Road project

Kositatino Tikomaibolatagane needs to come see for himself why the Nukubalavu Rd here in Savusavu needs to be sealed. While I totally understand that there are places in Fiji that are longing to have access to proper roads, the Nukubalavu Rd is different in that it is bordering Savusavu Town boundary. Four roads intercept into Savusavu Town. The Labasa/Nabouwalu Rd (sealed), Buca Bay Hibiscus Rd (sealed), Leciaceva Rd (sealed), and Nukubalavu Rd (unsealed). Of these four roads Nukubalavu Rd is not only the closest to town, but it is the shortest (3.25km) and the most populated area in and around Savusavu. Take away all those living along this road and you take away over half of Savusavu’s population, with the majority working in the Savusavu Town area. Here’s a simple analogy using Suva City as an example. On one side you have the sealed Lami Rd and on the other side you have the sealed Nausori Road. Remove the sealed road between Walu Bay and Lami and have it as a dusty gravelled road up to Lami Town before connecting to the sealed Queens Rd. That dirt road stretch is the situation here with Nukubalavu Rd in Savusavu. It’s the missing piece of the sealed road puzzle here in Savusavu. I’m not talking rural roads here but urban setting! As for my chief the Tui Nasavusavu, he, his father and his grandfather have had a lot to do with the development of the areas in and around Savusavu Town. If it wasn’t for them many projects up here in Paradise would never have eventuated. If it wasn’t for them there would be no Savusavu Town. While all the villages within the Savusavu region can now be accessed by sealed roads, the Chiefly village of Nukubalavu remains unsealed to this day. Again, I say, of all the roads in and around Savusavu Town, Nukubalavu Rd should have been the first road to be sealed, not the last! Simon Hazelman Rava Estate, Savusavu

Happy Rakhi

The month of August is an auspicious one for Hindu brothers and sisters as they celebrate Raksha Bandhan. Rakhi, which is the physical symbol of the emotions of love, affection and care involved with Raksha Bandhan, is basically a sacred thread of protection embellished with love and affection of a sister for her brother. This frail of thread is considered as stronger than iron chains as it binds the most beautiful relationship in an inseparable bond of love and trust. In addition, Rakhi also has a social significance because it underlines that humans should live in harmonious coexistence with each other. For a sister her brother is like that streetlight along the road; a brother who doesn’t make distance any shorter but lights up the path and makes the walk worthwhile. On this occasion, I wish all brothers and sisters happy Raksha Bandhan! May you all have a blessed celebration! Rajnesh Ishwar Lingam Nadawa, Nasinu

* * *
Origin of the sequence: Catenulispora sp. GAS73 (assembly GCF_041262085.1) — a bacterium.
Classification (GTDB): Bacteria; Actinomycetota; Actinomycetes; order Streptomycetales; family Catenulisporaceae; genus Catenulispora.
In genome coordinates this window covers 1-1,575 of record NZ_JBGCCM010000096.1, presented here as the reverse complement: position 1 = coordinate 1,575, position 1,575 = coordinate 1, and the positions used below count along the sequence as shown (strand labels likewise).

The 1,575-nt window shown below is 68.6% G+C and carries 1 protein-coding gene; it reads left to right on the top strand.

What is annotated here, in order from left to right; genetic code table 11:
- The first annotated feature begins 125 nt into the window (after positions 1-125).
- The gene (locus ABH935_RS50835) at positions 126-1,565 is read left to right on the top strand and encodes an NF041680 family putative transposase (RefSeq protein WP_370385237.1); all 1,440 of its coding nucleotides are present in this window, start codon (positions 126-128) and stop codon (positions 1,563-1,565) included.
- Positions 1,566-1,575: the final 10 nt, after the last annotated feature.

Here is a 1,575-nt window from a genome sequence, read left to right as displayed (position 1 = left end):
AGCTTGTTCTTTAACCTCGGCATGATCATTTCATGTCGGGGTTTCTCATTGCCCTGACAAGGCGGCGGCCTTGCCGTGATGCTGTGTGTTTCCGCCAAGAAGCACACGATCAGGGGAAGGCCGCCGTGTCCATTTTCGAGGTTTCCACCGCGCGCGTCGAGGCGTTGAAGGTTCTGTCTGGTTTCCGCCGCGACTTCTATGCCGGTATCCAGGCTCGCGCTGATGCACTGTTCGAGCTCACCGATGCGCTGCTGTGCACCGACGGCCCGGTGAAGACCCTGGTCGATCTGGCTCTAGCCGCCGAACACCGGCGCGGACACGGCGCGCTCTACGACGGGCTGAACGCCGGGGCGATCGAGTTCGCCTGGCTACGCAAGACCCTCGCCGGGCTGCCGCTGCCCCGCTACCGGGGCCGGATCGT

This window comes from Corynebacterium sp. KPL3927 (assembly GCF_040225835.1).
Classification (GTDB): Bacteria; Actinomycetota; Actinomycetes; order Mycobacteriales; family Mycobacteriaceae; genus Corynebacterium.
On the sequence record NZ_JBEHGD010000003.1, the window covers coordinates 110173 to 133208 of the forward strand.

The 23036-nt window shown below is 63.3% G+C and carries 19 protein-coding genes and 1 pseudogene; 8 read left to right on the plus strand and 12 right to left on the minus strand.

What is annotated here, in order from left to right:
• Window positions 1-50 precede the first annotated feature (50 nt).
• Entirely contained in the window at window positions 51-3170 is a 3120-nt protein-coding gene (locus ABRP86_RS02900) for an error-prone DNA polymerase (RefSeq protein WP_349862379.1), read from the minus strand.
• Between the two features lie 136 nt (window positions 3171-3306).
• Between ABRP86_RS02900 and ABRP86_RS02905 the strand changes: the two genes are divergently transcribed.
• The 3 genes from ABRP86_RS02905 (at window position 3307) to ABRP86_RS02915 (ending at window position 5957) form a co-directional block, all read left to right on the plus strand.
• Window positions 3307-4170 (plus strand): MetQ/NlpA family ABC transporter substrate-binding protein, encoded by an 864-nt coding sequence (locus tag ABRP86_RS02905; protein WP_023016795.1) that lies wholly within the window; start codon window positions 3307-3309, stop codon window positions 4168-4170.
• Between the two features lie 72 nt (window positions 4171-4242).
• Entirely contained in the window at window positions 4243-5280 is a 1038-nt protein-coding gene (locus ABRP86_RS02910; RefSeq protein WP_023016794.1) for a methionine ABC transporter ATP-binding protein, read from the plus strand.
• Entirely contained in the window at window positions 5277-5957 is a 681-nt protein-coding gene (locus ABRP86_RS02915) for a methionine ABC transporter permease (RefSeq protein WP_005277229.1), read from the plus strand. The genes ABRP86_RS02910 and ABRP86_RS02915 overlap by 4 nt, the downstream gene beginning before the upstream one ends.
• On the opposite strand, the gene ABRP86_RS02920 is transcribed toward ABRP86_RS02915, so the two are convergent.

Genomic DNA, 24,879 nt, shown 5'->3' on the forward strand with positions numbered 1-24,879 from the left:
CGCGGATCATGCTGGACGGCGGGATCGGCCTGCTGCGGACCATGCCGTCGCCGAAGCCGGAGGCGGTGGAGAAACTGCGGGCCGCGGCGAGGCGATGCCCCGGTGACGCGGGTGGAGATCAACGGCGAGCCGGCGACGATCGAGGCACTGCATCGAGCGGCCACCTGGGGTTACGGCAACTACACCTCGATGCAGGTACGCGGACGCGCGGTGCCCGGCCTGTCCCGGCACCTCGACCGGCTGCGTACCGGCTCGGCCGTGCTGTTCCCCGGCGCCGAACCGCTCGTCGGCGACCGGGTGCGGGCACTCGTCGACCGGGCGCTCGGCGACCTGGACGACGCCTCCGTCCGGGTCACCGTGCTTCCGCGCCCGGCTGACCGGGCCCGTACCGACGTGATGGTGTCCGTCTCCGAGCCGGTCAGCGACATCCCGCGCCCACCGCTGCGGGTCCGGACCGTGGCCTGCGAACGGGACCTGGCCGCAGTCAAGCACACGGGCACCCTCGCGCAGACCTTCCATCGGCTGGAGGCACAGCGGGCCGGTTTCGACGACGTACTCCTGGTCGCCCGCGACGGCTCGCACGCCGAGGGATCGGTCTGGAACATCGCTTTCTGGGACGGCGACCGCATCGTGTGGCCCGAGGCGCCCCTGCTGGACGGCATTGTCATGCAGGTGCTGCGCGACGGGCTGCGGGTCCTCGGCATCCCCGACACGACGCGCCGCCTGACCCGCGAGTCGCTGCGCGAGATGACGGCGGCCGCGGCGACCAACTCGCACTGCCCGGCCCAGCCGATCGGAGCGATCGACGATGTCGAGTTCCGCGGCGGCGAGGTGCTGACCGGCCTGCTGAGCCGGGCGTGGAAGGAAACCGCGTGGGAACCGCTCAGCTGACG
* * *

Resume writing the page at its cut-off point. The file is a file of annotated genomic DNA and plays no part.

Drug issue

Peddlers and users have adopted innovative ways to beat the law. Their creative skills fill their pockets or fulfil their addictive “needs” respectively. Law enforcers are fighting an uphill battle based on archaic drug laws. The only changes are increased sentences. I think the drug laws need to spread their wings. One such area is when players get tested positive for drugs. Shouldn’t that equate to possession? Without possession, usage is impossible. Mohammed Imraz Janif Natabua, Lautoka

Nadroga kava

I had a very strange dream last night. It was the month of August, and all the honourable members of the august house were holding each other in their arms and crying and apologising to one another. And there was that song of Belinda Carlisle playing, I think I could hear something like: “They say in Fiji love comes first. We’ll make Fiji a place on Earth. Ooh Fiji is a place on Earth.” My Nadroga tavale think I might have had too much kava lately. What do you think? Mathieu Pelletier Sigatoka

Labasa Airport

Ami Kohli is right the Labasa Airport needs a carousel for incoming luggage. In the mean time the luggage handlers should just unload the luggage from the trolleys. One of the best things about Labasa Airport is that there is no unnecessary security checks and there has never been any incident on any flight from Labasa to any other airport. Sukha Singh Labasa

Drugs and all

With the revelation by the women’s crisis centre that drugs is a catalyst to domestic violence, I would like to reiterate my earlier call that it be made mandatory by law to test violent crime suspects for drugs. That law will kill two birds with one stone. Mohammed Imraz Janif Natabua, Lautoka

Kaji rugby

Should it be called the Vodafone Kaji rugby championship? Well, watching through some of the games and media coverage, it looks like these children are playing like champs. I would rather call it the Vodafone Champions Rugby. After the lackuster performance against Samoa, our Flying Fijians need not look far motivation and enthusiasm. Floyd Robinson Toorak, Suva

West Papua

The Tongan PM should be praised for raising the issue on people of West Papua. I believe it is a shame some leaders prefer to hide behind the sovereignty of Indonesia. Dan Urai Lautoka